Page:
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House Committee Approves Senate's K-12 Funding Plan

Members of the House Education committee met Thursday, May 30, to consider the K-12 funding formula in next year's budget.
Wallis Watkins
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Members of the House Education committee met Thursday, May 30, to consider the K-12 funding formula in next year's budget.

The House Education committee approved the same K-12 funding plan on Thursday they rejected earlier this session. That reversal suggests movement in the biggest debate surrounding next year’s budget.

The plan is the same one supported by the Senate, the governor and state education leaders. It would give teachers a $1,000 pay raise, bump support staff pay by $500, and send an additional $39 million to schools.

"Is it enough? Absolutely not. Is it a start? Absolutely, yes," said Senate Education leader Blade Morrish (R-Jennings), as he urged lawmakers to advance the proposal.

But approaching the final week of session, House leaders say they’re still not sure the state can afford both pay raises and more school funding. Appropriations chairman Cameron Henry (R-Metairie) said that’ll be a question left for his committee to consider before session ends June 6.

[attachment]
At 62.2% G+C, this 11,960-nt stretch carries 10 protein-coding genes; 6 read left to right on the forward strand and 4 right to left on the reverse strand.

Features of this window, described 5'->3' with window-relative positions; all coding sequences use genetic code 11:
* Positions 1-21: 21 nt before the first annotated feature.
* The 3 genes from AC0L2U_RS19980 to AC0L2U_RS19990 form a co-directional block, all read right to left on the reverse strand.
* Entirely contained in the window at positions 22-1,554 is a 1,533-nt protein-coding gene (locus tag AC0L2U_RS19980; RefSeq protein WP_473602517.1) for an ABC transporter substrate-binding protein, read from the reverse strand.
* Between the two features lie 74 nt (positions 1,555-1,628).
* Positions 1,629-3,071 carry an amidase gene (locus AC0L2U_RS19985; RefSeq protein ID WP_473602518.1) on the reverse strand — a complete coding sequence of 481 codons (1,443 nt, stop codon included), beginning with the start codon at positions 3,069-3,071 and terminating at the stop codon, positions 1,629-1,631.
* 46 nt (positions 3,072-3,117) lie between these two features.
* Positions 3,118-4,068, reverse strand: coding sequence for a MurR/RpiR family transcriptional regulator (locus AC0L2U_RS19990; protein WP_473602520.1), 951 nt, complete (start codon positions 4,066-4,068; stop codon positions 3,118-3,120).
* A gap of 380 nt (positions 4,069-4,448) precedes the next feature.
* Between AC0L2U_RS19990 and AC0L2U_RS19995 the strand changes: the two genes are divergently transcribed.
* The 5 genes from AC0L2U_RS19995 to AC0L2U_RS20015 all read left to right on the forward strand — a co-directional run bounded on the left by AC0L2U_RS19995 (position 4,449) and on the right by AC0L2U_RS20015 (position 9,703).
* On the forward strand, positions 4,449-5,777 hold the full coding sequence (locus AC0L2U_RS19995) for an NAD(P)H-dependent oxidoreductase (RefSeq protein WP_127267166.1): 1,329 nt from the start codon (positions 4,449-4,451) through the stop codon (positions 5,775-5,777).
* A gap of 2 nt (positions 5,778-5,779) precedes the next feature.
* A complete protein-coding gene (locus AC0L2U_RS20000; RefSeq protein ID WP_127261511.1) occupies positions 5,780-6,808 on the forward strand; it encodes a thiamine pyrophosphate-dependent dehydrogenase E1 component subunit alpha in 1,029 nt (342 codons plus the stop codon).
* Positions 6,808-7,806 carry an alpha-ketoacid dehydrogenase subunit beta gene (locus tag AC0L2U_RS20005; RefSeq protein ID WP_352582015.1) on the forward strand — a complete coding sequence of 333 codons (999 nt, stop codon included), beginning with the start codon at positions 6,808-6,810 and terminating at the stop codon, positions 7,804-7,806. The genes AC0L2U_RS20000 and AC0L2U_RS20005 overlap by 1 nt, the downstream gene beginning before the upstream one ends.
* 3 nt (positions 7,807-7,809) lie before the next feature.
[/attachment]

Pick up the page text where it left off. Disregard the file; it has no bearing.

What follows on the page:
"My goal will be to tell you what will not be funded if we fund this.  You might be okay with it, but it’s my job to be able to tell you what won’t be funded," Representative Henry told members of the House Education committee.

The House approved a budget that would give teachers a larger raise of $1,200, increase support staff raises to $600 and remove the $39 million increase to schools. But those number are at odds with the K-12 funding formula advanced by the education committee Thursday. In order for the pay raises to be permanent, the two need to match.

Representative Pat Smith (D-Baton Rouge) says if they don't, it’s not really a pay raise.

“It’s totally a stipend, a bonus basically,” she said.

Education leaders say Thursday’s vote is a step in the right direction, but the key committee decision will be made over the next few days, as House Appropriations considers the funding proposal.

Copyright 2021 WRKF. To see more, visit WRKF.

Wallis Watkins is a Baton Rouge native. She received her Bachelor of Arts in Political Science and Philosophy from Louisiana State University in 2013. Soon after, she joined WRKF as an intern and is now reporting on health and health policy for Louisiana's Prescription.

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